Flare Clothing Co. Announces New Collection

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Premier Dealer Flare Clothing Co. has announced its new 2016 season range, which includes gear for downhill, enduro and technical riding.


As the press release tells us, “the graphics are bold, fabrics are functional and designs are packed with cool features that only a passionate MTB rider would think to include”.


Roost is Flare's DH range - this is a men's top, £40.
Roost is Flare’s DH range – this is a men’s top, £40.

The DH collection is called Roost, which is apparently “about shredding down gnarly Alpine tracks, digging deep on your race run at Fort William, or sending it on a 30ft double at the local woods”. The release tells us that it’s made to last, “especially when things don’t go to plan!”.

Roost is Flare's DH range. These shorts are £70. Other colours also available.
Roost is Flare’s DH range. These shorts are £70. Other colours also available.

The long-sleeve jerseys are made from Coolmax; they’re baggy enough to accommodate body armour, and the ladies gear has ‘a perfectly tailored cut’. The shorts are 560 dernier Cordura and have nylon stretch panelling, a reinforced seat and an adjustable waistband.

Women's Roost top is more fitted
Women’s Roost top (£40) is more fitted


Stage is Flare’s trail and enduro clobber. The jersey is lighter-weight than Roost, with a softer feel and a glasses wipe. The shorts are UV and abrasion resistant 4 way stretch material, with a similar reinforced seat and adjustable waist.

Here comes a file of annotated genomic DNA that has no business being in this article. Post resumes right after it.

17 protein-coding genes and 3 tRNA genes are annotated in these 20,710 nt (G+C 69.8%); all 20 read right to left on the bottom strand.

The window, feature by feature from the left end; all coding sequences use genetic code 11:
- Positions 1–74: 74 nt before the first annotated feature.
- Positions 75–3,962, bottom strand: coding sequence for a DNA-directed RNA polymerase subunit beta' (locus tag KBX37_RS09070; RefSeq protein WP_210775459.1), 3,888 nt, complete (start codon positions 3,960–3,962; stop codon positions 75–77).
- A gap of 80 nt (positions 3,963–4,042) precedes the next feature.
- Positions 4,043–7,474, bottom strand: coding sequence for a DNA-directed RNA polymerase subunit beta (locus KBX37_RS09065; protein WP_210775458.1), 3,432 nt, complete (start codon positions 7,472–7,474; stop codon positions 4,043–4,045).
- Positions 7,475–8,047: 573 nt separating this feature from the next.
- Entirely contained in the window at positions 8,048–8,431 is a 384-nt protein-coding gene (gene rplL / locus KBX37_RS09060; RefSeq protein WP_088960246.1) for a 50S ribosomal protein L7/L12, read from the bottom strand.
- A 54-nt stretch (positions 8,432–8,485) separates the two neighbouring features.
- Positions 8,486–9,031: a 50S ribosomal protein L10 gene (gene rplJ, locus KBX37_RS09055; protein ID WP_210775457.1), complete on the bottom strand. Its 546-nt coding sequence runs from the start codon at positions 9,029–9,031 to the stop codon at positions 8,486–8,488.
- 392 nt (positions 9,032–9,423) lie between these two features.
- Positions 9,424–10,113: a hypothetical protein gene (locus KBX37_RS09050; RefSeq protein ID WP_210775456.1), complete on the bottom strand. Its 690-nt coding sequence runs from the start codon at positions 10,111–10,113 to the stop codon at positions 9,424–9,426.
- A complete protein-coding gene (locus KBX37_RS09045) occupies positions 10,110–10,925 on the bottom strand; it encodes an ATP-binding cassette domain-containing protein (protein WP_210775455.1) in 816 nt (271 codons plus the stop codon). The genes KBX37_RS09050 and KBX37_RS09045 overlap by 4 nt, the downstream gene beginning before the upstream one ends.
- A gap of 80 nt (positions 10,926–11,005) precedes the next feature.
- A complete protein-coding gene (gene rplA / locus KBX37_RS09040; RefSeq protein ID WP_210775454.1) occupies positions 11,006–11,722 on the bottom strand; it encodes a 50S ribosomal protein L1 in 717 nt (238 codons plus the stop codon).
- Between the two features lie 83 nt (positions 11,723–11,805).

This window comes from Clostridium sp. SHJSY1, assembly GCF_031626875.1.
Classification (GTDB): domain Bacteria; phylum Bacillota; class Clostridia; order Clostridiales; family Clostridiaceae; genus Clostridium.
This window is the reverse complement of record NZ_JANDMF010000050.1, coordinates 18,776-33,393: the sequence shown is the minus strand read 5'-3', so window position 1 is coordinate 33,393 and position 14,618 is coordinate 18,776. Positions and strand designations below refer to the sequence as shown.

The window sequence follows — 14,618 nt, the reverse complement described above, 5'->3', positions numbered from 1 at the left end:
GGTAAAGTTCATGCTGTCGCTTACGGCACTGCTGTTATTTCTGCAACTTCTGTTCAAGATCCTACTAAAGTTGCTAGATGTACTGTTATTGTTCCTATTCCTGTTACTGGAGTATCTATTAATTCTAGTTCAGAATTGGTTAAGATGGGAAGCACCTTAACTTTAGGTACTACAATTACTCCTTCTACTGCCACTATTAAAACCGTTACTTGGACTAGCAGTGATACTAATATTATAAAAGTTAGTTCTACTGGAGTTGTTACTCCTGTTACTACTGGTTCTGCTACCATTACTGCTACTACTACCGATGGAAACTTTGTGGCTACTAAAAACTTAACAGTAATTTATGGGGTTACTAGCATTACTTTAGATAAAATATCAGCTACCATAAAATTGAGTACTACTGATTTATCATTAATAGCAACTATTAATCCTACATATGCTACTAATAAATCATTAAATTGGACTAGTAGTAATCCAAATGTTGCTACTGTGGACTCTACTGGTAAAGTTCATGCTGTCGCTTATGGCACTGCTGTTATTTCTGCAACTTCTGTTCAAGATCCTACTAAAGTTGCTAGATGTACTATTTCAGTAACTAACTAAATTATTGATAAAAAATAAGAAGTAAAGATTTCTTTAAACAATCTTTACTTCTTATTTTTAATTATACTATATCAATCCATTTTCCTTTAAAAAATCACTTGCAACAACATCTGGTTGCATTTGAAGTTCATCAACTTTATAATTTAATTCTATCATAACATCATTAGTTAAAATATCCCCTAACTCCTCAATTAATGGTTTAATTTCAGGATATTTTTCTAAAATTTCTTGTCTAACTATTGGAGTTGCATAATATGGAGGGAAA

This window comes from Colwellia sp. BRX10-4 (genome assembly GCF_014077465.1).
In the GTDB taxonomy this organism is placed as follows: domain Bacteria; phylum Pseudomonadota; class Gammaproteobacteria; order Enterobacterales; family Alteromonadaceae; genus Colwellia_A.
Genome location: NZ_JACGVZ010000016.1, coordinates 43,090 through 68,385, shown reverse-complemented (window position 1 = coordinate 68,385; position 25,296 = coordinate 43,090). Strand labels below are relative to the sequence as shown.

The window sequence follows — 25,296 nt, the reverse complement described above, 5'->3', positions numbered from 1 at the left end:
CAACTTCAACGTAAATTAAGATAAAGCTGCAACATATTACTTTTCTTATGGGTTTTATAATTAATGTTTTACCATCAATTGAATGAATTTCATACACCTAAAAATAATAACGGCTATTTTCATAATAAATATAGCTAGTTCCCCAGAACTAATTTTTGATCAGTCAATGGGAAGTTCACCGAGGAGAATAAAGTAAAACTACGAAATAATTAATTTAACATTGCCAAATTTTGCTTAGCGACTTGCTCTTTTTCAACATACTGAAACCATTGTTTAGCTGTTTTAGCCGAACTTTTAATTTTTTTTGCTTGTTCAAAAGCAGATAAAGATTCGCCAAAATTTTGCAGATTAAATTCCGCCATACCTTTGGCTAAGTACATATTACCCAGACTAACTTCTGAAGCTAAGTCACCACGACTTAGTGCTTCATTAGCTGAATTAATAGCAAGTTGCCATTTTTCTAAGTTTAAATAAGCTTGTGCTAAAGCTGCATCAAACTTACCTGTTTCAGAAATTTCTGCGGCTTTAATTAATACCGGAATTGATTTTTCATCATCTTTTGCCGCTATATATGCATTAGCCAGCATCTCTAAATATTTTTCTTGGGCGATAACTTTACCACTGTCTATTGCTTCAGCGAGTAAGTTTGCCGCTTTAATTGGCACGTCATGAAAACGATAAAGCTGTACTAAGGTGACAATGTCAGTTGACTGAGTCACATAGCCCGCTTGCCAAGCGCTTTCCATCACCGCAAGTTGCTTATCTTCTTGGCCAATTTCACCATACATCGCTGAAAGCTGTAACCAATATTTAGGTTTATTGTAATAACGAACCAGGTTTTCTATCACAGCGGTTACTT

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Stage top for women – £40…
…and some of the shorts, £70. Different colours, and chap’s gear available too.


Flare’s technical Ts are known as the ‘Solar’ range in a range of bright and cheerful styles. Here’s a ladies one at £35:


…and this one is an example from the gent’s range also at £35:


For more information, take a look at the Flare Clothing Co. website

Barney Marsh

Singletrack Magazine Contributor

Barney Marsh takes the word ‘career’ literally, veering wildly across the road of his life, as thoroughly in control as a goldfish on the dashboard of a motorhome.

He’s been, with varying degrees of success, a scientist, teacher, shop assistant, binman and, for one memorable day, a hospital laundry worker. These days, he’s a dad, husband, guitarist, and writer, also with varying degrees of success. He sometimes takes photographs. Some of them are acceptable.

Occasionally he rides bikes to cast the rest of his life into sharp relief. Or just to ride through puddles. Sometimes he writes about them. Bikes, not puddles.

He is a writer of rongs, a stealer of souls and a polisher of turds.

He isn’t nearly as clever or as funny as he thinks he is.

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